JAKARTA Aug 22 Indonesian lawmakers are looking
into the possibility of reducing the stake foreign investors are
allowed to hold in local insurers, the latest move towards more
nationalistic policies in Southeast Asia's biggest economy.
Foreign investors are currently allowed to own up to 80
percent of domestic insurance companies.
Harry Azhar Azis, deputy chairman of the parliamentary
commission overseeing finance and banking, told Reuters that
lawmakers were hoping to pass a draft bill outlining a broad
plan to lower the limit by the end of September.
"Foreign companies own the majority of the insurance
business in Indonesia," said Azis. "We are looking to limit the
Indonesia's insurance sector has seen a spate of
acquisitions in the past few years as foreign companies seek to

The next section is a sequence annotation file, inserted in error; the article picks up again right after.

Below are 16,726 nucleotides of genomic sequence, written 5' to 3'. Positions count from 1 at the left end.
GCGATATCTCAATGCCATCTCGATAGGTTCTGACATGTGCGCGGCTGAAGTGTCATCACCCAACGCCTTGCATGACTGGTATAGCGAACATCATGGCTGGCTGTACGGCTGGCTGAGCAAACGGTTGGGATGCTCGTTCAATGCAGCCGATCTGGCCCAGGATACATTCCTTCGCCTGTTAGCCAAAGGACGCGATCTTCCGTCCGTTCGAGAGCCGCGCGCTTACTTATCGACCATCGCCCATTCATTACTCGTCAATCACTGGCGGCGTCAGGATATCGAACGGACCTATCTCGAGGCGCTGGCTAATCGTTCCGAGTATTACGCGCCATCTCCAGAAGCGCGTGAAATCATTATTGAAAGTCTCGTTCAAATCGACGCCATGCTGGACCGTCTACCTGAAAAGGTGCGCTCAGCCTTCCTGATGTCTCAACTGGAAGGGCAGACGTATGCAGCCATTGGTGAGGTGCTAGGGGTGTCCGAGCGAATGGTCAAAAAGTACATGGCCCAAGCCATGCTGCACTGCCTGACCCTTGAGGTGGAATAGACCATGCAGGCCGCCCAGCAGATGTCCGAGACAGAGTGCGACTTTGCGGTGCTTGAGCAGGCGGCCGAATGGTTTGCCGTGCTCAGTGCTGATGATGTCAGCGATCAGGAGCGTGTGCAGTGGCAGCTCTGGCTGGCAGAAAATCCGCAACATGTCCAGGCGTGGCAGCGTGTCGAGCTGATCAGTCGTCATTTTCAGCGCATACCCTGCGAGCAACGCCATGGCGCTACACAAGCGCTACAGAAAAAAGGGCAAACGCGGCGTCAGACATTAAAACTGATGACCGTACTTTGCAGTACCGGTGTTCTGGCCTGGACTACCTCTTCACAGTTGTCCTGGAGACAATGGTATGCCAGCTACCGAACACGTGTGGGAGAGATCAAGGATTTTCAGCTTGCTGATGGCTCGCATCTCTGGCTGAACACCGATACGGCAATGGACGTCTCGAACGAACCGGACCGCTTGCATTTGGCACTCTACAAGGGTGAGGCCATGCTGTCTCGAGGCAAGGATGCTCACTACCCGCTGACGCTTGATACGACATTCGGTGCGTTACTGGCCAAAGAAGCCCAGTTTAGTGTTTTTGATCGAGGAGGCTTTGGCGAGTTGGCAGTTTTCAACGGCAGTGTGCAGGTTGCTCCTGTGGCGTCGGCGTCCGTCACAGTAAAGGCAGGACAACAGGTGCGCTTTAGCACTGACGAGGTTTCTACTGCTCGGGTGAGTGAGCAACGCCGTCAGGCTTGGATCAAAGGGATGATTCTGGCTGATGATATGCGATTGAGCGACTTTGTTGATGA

capitalise on the low coverage and attractive growth rates.
Japan's Sumitomo Life Insurance Co and Dai-ichi
Life Insurance Co Ltd have bought stakes in Indonesian
insurers, while Britain's Aviva PLC is partnering with
Indonesian conglomerate PT Astra International Tbk to
sell life insurance products.
Azis said some political parties including Golkar, the
country's second biggest, have proposed a 49 percent ownership
cap. It was not clear if any revision to the limit would apply
to investors already holding stakes in Indonesian insurers or
just to new deals.
Indonesian lawmakers are also considering restricting
foreign ownership in plantations and banks, following a wave of
nationalist policies in the oil and mining sector imposed by the
The current parliament and government will remain seated
until October, when the new administration of President Joko
Widodo will take over. Widodo is seen by the markets as a
capable administrator who can bring in much-needed reform for
business, but he is also under pressure to impose more
(Reporting by Gayatri Suroyo; Writing by Eveline Danubrata;
Editing by Miral Fahmy)